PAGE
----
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  • Writer's pictureJessica Proctor

Effects of Antibiotics on the Economy

New antibiotics are constantly having to be created because viruses are becoming resistant to them (bacteria changing in response to survive against antibodies). This can be due to people not taking antibiotics properly and overprescribing. They are one of the most commonly prescribed medicines and are becoming more globally used due to economical development. There’s a common theme with antibiotics; the production of new ones benefit large medicinal companies - but the misuse of them causes many problems financially and socially for the population. It’s a vicious cycle that's proving difficult to break, but also to maintain.


In the US it is estimated 47 million antibiotic courses are prescribed per year for infections that don't need to be treated with them. This is around 30% of all antibiotics prescribed. The effects of this are severe medical costs: When the bacteria have adapted to the antibiotic, if the person gets an infection again the body will not be able to protect itself and the same antibiotics will not be effective to reuse. This means people may suffer from severe symptoms when they get an infection and have to pay a large sum of money for medical costs for treatment. It also increases infection rates and means that the general health of the population worsens. This could all have been avoided if they hadn't been wrongly prescribed. However, a positive effect of this is large pharmaceutical companies can profit a lot from creating a new antibiotic as they are always in great demand - although it may be difficult and costly to do.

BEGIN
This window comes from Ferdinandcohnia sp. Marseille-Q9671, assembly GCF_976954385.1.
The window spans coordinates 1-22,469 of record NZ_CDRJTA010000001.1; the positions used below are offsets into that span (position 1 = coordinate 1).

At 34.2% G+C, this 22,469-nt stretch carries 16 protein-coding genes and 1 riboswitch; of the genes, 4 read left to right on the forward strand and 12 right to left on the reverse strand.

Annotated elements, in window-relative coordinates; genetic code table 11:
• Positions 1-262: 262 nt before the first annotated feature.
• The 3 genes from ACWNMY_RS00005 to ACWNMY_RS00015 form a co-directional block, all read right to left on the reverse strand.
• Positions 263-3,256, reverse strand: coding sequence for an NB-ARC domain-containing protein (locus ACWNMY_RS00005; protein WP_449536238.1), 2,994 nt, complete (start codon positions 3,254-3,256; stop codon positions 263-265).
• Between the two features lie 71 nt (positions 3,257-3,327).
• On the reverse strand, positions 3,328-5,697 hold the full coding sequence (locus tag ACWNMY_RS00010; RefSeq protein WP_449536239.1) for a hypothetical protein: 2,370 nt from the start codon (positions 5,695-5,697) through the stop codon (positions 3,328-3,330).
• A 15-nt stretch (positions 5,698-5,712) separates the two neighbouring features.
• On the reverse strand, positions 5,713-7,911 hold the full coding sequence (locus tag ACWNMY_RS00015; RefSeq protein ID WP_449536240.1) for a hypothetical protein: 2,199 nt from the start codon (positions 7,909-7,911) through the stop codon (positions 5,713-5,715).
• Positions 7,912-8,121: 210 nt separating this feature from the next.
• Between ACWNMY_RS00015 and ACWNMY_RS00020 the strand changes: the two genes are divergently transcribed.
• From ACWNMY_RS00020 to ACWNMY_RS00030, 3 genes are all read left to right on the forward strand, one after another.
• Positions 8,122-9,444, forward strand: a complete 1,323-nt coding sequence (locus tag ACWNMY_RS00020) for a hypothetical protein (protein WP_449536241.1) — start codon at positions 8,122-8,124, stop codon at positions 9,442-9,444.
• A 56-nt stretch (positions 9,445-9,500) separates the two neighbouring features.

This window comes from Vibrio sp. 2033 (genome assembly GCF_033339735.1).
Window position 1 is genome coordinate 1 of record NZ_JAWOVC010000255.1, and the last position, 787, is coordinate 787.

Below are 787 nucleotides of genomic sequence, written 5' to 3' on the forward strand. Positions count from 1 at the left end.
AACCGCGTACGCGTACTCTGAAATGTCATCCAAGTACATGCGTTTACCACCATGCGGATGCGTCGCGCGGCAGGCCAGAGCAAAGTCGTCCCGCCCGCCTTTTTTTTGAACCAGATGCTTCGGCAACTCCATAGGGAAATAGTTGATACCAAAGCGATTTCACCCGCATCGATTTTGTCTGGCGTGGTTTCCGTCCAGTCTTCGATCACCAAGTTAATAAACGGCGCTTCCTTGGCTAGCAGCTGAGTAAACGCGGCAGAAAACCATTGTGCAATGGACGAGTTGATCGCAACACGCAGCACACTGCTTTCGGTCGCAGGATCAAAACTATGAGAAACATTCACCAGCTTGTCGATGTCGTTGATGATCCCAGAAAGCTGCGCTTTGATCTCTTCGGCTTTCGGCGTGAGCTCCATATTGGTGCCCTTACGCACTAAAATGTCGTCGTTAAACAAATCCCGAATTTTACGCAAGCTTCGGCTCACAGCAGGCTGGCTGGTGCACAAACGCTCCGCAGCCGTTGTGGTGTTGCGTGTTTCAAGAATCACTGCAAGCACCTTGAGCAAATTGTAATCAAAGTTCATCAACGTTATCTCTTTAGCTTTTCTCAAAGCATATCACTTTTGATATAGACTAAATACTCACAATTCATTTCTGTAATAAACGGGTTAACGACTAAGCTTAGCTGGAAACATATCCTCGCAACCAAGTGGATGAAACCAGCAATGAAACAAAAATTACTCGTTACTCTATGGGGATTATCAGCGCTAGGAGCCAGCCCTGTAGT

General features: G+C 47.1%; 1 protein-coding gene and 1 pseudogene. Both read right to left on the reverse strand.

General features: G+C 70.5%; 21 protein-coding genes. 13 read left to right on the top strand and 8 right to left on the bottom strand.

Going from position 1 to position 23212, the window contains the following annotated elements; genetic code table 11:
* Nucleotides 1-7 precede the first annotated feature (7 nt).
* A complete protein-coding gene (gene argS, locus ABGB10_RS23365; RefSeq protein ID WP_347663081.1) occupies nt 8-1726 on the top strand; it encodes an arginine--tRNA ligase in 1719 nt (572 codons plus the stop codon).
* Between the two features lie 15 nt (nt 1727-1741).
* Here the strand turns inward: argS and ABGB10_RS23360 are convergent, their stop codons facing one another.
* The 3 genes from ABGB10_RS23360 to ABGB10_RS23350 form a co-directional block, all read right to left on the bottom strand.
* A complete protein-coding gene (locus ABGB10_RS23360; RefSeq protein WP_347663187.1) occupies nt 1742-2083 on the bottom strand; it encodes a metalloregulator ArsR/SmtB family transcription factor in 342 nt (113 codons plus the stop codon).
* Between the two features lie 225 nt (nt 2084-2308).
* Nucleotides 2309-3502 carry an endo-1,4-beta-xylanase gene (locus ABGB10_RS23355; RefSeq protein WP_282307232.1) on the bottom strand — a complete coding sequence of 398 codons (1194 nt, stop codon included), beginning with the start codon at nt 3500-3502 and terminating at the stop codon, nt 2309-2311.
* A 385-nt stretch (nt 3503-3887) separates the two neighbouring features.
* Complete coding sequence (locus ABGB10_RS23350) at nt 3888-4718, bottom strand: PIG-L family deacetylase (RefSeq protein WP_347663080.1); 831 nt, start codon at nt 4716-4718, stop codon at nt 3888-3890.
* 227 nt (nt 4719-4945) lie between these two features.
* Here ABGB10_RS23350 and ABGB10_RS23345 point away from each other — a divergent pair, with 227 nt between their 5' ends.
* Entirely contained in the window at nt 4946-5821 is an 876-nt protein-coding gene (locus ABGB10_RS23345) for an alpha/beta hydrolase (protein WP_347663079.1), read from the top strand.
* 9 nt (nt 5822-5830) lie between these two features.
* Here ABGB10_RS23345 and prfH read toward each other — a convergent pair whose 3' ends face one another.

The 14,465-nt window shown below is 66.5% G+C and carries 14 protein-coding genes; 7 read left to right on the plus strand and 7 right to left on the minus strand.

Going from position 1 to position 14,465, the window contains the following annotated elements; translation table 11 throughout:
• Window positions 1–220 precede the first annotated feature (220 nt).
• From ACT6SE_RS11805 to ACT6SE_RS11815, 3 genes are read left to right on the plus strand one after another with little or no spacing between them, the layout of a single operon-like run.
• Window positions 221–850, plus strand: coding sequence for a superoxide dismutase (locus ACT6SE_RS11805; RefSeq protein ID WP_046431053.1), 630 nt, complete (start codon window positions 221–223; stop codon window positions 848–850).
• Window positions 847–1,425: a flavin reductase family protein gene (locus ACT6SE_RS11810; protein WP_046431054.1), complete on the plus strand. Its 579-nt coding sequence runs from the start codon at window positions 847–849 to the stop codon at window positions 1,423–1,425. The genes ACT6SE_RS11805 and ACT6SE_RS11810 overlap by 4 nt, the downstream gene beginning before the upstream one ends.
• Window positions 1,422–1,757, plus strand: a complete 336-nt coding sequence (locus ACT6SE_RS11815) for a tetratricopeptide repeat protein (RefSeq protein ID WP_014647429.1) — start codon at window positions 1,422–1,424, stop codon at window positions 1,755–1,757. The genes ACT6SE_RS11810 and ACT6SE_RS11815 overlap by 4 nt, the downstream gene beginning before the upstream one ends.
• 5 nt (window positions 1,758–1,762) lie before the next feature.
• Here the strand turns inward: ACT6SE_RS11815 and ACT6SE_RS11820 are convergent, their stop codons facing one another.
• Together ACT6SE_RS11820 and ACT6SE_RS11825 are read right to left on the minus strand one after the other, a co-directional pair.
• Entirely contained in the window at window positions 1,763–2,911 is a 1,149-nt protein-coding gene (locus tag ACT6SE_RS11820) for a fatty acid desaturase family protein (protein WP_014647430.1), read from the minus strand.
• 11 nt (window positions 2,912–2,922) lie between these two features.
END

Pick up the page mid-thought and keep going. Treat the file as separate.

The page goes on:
Antibiotic use is rapidly increasing in developing countries. Mongolia has the highest antibiotic usage globally, at 64.41 daily doses per 1000 people. This is an extortionate amount to be using and again this is most likely prescribed for infections that don't require them. In the long run, this will have catastrophic effects on developing countries, because people will become resistant to the antibiotics spreading disease and increasing medical costs. Furthermore, it also poses a problem that if this happens they will not have the resources nor funding to consistently create new ones to combat these diseases that people have become resistant to treatment for.


Tuberculosis, gonorrhea, and salmonellosis are all very common, serious infections that we must keep creating treatments for. In Nigeria there is an STD crisis - the prevalence of gonorrhea is as high as 28.1%. Since Nigeria is a low-income - developing country, being unable to treat this properly poses a major economic disruption for Nigeria as they do not have the money to constantly be having antibiotics be put to waste and to buy new ones. This is good for high-income countries such as the US which have the facilities to make new antibiotics but awful for lower income countries who cannot afford them. It doesn’t really impact the major companies that they are not making sales to low-income countries, as there is such high demand from high-income countries for them.


To prevent a global economic crisis, the World Health Organisation is encouraging people to start taking antibiotic usage seriously. Awareness is being raised about antibiotic resistance, and they are encouraging people to take antibiotics properly and to finish the course completely. They have also encouraged doctors to prescribe them less and are putting in place measurements to help third world countries maintain good hygiene and food safety to help lower the risk of the spread of infections. Although this will decrease profits in high-income countries and companies, it will increase global health and help low-income countries to develop without the worries of economic trouble.

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